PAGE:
Finally, as with all fresh produce, don’t forget to rinse it thoroughly under running water first, preferably just before eating. That will dislodge any surface dirt and bacteria and wash it away.

Chow Line is a service of Ohio State University’s College of Food, Agricultural, and Environmental Sciences and its outreach and research arms, Ohio State University Extension and the Ohio Agricultural Research and Development Center. Send questions to Chow Line, c/o Martha Filipic, 2021 Coffey Road, Columbus, OH, 43210-1043, or filipic.3@osu.edu

Editor: This column was reviewed by Sanja Ilic, food safety specialist for Ohio State University Extension, the outreach arm of the College of Food, Agricultural, and Environmental Sciences.

Carbohydrates: How low is low?

514967821I heard about a study recently that said low-carb diets worked better than low-fat diets. My question is, how “low” is low-carb?

You’re likely talking about a study published in early September in the Annals of Internal Medicine called “Effects of Low-Carbohydrate and Low-Fat Diets: A Randomized Trial.”

The authors’ conclusion — that a low-carbohydrate diet was more effective for weight loss and heart health — got a lot of press. But other experts raised their eyebrows after reading the whole study.

For the study, researchers followed 119 participants for a year and found those placed on a low-carbohydrate diet lost an average of 12 pounds, compared with an average of just 4 pounds for those on a low-fat diet.

For this study, “low-carb” meant less than 40 grams of carbohydrates daily. If you’ve ever counted carbs, you know that’s not a heckuva lot. A cup of milk has 13 grams of carbohydrates. A medium apple, 25 grams. And that’s not even counting bread or pasta. You get the point: Critics of low-carb diets suggest that most people find them too restrictive to adhere to for long, and they suspect any weight loss associated with them is essentially due to overall calorie restriction.

This study seems to support those points: Nearly all of the weight loss enjoyed by the low-carb group occurred in the first three months, where the group also reported consuming 190 fewer calories a day than those on the low-fat diet.

Additionally, the low-carb participants reported a higher consumption of carbs than they were actually supposed to eat: about 80 grams daily at first, and up to 112 grams daily by year’s end.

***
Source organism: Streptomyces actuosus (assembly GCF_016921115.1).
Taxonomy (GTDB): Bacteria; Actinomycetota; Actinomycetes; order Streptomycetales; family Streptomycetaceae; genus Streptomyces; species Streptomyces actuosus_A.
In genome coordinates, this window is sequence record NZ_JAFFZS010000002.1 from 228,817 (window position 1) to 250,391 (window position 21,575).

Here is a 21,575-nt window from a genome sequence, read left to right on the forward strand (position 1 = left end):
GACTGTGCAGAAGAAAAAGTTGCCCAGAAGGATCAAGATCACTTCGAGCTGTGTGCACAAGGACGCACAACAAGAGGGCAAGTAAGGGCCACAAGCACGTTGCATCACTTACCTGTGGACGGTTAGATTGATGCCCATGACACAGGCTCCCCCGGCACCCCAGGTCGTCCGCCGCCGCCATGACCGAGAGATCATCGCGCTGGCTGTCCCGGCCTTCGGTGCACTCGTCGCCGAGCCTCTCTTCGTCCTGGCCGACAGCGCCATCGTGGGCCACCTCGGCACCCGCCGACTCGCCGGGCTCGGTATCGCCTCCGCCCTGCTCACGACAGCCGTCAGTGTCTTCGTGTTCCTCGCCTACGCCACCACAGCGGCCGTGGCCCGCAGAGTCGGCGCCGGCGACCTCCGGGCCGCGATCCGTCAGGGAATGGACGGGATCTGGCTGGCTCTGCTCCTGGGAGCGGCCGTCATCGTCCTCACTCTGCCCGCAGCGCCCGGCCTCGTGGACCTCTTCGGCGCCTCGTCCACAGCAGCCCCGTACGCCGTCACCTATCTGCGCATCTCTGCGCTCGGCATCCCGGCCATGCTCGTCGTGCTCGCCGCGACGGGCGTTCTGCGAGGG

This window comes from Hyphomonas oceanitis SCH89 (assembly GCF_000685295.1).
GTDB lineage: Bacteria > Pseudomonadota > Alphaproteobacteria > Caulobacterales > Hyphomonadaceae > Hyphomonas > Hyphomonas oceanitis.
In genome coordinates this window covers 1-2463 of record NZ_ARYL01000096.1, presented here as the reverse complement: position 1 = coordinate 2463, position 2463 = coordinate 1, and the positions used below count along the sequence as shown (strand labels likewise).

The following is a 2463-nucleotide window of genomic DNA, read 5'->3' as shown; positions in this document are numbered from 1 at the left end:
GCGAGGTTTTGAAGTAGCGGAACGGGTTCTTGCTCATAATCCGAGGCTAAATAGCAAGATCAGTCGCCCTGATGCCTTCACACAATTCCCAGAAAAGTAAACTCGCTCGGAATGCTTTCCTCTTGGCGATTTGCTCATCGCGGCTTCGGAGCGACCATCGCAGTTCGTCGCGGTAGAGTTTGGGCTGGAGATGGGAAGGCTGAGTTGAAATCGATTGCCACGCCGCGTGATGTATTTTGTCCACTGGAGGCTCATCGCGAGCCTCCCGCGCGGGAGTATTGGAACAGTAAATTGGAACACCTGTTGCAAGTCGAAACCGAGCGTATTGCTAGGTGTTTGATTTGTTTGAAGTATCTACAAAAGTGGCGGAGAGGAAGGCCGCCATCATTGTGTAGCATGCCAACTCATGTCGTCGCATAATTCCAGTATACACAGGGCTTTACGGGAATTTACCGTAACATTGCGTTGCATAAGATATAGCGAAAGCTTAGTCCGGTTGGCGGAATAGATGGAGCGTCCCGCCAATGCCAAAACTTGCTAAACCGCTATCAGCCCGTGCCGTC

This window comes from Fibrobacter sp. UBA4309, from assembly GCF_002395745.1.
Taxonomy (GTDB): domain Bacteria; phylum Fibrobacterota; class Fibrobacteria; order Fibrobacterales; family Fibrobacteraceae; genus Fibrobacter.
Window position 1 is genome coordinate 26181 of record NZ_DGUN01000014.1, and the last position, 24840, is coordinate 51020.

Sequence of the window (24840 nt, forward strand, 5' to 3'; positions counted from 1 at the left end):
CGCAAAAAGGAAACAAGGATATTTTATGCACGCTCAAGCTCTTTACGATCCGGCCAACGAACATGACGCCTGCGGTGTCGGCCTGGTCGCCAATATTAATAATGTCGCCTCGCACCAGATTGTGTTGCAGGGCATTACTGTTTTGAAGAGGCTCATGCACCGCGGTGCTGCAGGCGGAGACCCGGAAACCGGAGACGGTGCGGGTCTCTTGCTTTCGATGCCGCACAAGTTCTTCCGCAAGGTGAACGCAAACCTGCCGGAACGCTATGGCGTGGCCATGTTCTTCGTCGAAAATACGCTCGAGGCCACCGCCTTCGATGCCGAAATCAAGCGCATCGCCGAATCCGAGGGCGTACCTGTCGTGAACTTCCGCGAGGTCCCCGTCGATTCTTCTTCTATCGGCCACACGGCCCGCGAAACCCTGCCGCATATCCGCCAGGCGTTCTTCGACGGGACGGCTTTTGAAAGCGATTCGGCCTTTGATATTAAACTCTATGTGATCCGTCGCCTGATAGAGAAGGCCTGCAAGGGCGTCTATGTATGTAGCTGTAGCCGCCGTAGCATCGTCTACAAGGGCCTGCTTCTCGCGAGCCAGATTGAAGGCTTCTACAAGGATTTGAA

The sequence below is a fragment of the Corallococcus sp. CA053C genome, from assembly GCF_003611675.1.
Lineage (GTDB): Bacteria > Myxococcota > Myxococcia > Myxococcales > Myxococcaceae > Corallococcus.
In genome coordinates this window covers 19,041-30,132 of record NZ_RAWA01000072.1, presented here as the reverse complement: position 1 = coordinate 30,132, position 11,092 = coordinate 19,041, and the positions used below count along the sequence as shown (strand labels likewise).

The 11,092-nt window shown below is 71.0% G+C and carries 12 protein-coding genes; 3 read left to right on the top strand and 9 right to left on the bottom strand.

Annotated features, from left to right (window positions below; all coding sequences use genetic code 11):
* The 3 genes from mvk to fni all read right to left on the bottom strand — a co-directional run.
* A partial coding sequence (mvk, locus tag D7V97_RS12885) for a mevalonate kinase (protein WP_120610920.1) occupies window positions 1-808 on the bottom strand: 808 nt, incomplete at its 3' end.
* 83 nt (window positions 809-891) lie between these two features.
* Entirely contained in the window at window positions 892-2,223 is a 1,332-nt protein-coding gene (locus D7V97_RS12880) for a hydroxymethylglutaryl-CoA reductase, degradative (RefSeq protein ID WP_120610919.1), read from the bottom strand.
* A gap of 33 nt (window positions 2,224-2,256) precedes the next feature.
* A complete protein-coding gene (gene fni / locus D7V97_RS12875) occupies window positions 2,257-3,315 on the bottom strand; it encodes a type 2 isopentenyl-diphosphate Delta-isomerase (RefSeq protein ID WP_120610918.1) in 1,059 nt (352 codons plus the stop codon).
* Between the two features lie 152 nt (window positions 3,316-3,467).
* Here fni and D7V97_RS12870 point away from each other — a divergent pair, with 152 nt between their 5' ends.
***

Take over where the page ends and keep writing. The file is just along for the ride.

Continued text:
That said, there remains serious discussion about standard dietary advice that suggests a hefty portion of the diet — 45-65 percent of calories — should come from carbohydrates.

Some evidence suggests that moderately restricting carbohydrates to 25 to 45 percent of calories a day (that would be equal to 125-225 grams on a 2,000 calorie per day diet) and at the same time boosting protein and healthy fats could help weight loss by reducing hunger pangs. But most dietitians believe that very low-carbohydrate diets — those that restrict carbs to less than 50 grams a day, or 5-15 percent of calories, aren’t feasible for most of us.

Most dietitians agree that a healthful diet can take many forms, as long as it includes a variety of fruits, vegetables, whole grains, lean protein and healthy fats, and restricts added sugars. The key is to find something you can live with for the long term.

Chow Line is a service of Ohio State University’s College of Food, Agricultural, and Environmental Sciences and its outreach and research arms, Ohio State University Extension and the Ohio Agricultural Research and Development Center. Send questions to Chow Line, c/o Martha Filipic, 2021 Coffey Road, Columbus, OH, 43210-1043, or filipic.3@osu.edu

Editor: This column was reviewed by Bridgette Kidd, Healthy People program specialist for Ohio State University Extension, the outreach arm of the College of Food, Agricultural, and Environmental Sciences.

Selecting, Storing, and Serving Ohio Squash and Pumpkin

144727297Squashes are members of the gourd family, which also includes watermelons, cucumbers, muskmelon, pumpkins, and gourds. Squash was a common food of Native  Americans. Archeological research indicates findings of rind and seed in cliff dwellings dated around 1500 BC. The blossom of the squash was the Hopi emblem of fertility. All through writings of the earliest explorers and colonists there are references to squash.

Pumpkin had its original habitat in South America. The names pumpkin and squash, especially in the United States, are applied inconsistently to certain varieties of both. Squash is available from July through September. October is the big pumpkin month, although a few are available in September and November.

Selection Soft Shelled (Summer Squash)

Selection Tips
• Skin should appear fresh, glossy, tender, and free from blemishes; both skin and seeds are eaten.
• Avoid over-developed summer squash—it has hard rind, dull appearance, and enlarged seeds and tends to be stringy.

Varieties to Look For
Crookneck and Straight Neck—delicate yellow, pebbly skin; gold color indicates it is over-ripe.
Zucchini—dark green, long, and straight, 8 to 10 inches in length.
Cocozelle—similar except smaller with green and yellow stripes.
White Bush Scallop—green flesh with white tinge; smooth skin,scalloped edges.
Spaghetti Squash—yellow to golden yellow skin, light yellow flesh, 8 to 10 inches long and 4 to 6 inches in diameter. After cooked in water about 30 minutes, flesh separates into spaghetti-like strands.

Hard Shelled (Winter) Squash and Pumpkin

Selection Tips
• Should be heavy for its size, indicating more edible flesh. Shell should have no cracks, bruises, or decay and should be firm.
• Seeds and rind are not eaten.
• Pumpkin should be fully ripe with firm rinds, bright orange color, and fairly heavy weight.